#romancescams | BBB Scam Tracker Risk Report: Cryptocurrency Surprise

 Two years ago, cryptocurrency scams were just emerging as a problem on BBB Scam Tracker, mostly a subset of investment scams. The Better Business Bureau added cryptocurrency as a scam category in 2019 and it leapt to the second riskiest scam, according to the latest BBB report, New Risks and Emerging Technologies: 2019 BBB Scam Tracker Risk Report (BBB.org/RiskReport).

Although employment scams remained the riskiest for the second year in a row, the surprise in the data was cryptocurrency in the #2 spot, with a median dollar loss of $3,000. The report is based on data supplied by consumers to BBB Scam TrackerSM(BBB.org/ScamTracker) and uses the BBB Risk Index, a unique algorithm that calculates exposure, susceptibility, and monetary loss to offer a more accurate assessment of scam risk.

“Scammers take advantage of newer technologies and changes in the marketplace,” said Melissa Lanning Trumpower, executive director of the BBB Institute for Marketplace Trust, which produced the report. “Cryptocurrency scams rose to the number two riskiest scam in 2019 as scammers took advantage of consumers looking to capitalize on these emerging digital assets. Unfortunately, hype and heightened emotion can sometimes prevent consumers from doing their due diligence to investigate offers and exchange sites before making a purchase.”

Cryptocurrency scams occur when the virtual coins are purchased from, traded by, or stored with a person or exchange site that turns out to be fraudulent. Sometimes these digital assets are purchased as part of a fraudulent Initial Coin Offering (ICO), in which investors are scammed into paying money or trading digital assets for a company or product that never materializes.

According to the Risk Report, 68.5% of people that reported a cryptocurrency scam lost money, and nearly one-third of these losses (31.0%) involved the cryptocurrency exchange site C2CX. Additionally, 23.4% of individuals said they purchased cryptocurrency as an investment opportunity.

Unlike money stored in a traditional bank account, which is insured against theft, digital assets such as cryptocurrency cannot be retrieved, and transactions cannot be reversed in the case of theft or cyber hacking.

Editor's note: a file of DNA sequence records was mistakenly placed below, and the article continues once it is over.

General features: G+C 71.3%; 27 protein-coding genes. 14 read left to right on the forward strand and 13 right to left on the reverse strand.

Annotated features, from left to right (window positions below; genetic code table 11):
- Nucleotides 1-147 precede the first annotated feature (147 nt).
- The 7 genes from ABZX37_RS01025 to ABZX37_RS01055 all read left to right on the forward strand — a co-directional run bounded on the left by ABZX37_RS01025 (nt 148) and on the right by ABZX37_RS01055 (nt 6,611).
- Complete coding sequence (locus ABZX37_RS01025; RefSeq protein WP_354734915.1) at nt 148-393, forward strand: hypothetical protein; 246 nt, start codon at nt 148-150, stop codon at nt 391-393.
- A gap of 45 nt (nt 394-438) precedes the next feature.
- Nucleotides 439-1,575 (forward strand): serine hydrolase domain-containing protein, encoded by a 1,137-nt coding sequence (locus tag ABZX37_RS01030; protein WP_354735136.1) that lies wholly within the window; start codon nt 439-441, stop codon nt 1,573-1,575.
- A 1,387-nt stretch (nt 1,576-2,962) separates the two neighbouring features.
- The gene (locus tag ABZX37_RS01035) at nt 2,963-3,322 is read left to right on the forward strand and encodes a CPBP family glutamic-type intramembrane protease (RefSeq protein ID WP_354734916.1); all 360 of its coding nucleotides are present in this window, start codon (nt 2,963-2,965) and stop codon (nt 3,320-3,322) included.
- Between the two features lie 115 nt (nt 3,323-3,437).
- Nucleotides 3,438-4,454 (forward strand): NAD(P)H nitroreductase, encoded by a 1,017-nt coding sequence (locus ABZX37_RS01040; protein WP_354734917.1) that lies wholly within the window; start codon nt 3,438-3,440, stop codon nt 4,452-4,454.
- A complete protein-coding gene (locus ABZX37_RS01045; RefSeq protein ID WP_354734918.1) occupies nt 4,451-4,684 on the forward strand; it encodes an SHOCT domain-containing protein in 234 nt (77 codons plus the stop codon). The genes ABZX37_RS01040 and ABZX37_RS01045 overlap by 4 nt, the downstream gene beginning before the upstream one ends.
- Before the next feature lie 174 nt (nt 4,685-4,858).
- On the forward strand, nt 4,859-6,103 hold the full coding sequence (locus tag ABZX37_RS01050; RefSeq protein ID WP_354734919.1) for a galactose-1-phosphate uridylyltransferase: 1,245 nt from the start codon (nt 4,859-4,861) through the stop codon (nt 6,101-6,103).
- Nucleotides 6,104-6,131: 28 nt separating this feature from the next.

“Scammers are opportunists,” said Trumpower. “Whatever is in the news or being talked about on social media, they see as an opening. Scammers will also imposter a recognizable and respected organization or brand.”

The ten riskiest scams of 2019 were: employment, cryptocurrency, online purchase, fake checks/money orders, advance fee loan, romance, home improvement, investment, tech support, andtravel/vacation/timeshare.

RESOURCES:

For more highlights from New Risks and Emerging Technologies: 2019 BBB Scam Tracker Risk Report, download the infographic at BBB.org/RiskReport .

For the full report, go to BBB.org/RiskReport.

To report a scam, go to BBB.org/ScamTracker.

To learn more about different scam types, go to BBB.org/ScamTips.

ABOUT BBB: For more than 100 years, the Better Business Bureau has been helping people find businesses, brands, and charities they can trust. In 2018, people turned to BBB more than 173 million times for BBB Business Profiles on nearly 5.4 million businesses and Charity Reports on 11,000 charities, all available for free at BBB.org. The International Association of Better Business Bureaus is the umbrella organization for the local, independent BBBs in the United States, Canada, and Mexico.

ABOUT THE BBB INSTITUTE: BBB Institute for Marketplace Trust (BBB Institute) is the educational foundation of the Better Business Bureau. BBB Institute works with local, independent BBBs across North America to deliver educational programs that foster a trusted marketplace by empowering consumers to take control of their purchasing decisions and avoid scams; helping businesses deliver excellent service with integrity and become integral stakeholders in their communities; and publishing research that provides critical insights for the average consumer and informs how we develop and deliver our programs. You can find more information about BBB Institute and its programs at BBBMarketplaceTrust.org.


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